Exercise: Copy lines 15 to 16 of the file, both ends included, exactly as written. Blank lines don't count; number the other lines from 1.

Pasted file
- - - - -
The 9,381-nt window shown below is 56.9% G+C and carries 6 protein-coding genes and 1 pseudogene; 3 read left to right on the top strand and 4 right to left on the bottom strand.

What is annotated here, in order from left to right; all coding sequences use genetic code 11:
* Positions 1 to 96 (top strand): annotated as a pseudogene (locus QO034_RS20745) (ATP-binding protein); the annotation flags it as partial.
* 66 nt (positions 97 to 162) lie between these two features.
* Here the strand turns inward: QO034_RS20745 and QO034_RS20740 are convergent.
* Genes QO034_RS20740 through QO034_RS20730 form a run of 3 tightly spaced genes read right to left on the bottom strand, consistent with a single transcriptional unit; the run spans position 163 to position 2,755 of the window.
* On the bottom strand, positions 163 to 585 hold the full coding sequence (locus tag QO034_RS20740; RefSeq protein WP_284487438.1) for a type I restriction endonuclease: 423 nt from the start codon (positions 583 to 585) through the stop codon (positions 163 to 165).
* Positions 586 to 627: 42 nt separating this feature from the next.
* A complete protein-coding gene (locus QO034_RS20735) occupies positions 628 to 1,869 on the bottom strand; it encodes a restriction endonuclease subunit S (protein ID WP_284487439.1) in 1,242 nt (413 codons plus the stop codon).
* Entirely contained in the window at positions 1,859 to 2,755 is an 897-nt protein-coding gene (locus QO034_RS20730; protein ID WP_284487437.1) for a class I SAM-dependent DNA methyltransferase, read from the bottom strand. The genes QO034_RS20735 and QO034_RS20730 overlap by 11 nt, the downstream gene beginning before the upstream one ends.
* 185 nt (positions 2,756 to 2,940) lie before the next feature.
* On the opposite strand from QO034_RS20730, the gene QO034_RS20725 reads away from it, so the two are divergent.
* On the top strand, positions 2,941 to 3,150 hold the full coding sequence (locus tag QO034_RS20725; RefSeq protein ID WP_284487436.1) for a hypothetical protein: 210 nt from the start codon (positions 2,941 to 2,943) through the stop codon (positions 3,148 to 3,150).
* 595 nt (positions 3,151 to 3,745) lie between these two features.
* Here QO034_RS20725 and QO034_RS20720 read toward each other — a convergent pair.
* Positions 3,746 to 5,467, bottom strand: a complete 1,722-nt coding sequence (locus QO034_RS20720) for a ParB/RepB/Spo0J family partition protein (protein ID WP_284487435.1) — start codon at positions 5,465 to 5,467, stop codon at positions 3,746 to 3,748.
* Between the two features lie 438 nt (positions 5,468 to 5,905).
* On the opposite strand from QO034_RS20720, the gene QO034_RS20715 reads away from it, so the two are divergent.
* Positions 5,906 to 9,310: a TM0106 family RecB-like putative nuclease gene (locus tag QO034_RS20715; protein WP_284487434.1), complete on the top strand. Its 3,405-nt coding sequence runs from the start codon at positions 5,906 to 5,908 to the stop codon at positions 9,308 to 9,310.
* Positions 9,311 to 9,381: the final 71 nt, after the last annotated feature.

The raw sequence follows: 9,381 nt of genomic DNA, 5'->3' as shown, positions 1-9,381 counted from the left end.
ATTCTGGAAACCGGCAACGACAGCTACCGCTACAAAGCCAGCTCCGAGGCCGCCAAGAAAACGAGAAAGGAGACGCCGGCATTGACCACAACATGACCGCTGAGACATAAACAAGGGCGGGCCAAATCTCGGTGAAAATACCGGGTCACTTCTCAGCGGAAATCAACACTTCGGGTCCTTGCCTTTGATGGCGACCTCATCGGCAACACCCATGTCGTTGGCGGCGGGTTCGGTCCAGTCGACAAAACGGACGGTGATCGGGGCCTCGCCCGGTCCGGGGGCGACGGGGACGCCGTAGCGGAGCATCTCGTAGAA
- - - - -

* Here QO034_RS20725 and QO034_RS20720 read toward each other — a convergent pair.
* Positions 3,746 to 5,467, bottom strand: a complete 1,722-nt coding sequence (locus QO034_RS20720) for a ParB/RepB/Spo0J family partition protein (protein ID WP_284487435.1) — start codon at positions 5,465 to 5,467, stop codon at positions 3,746 to 3,748.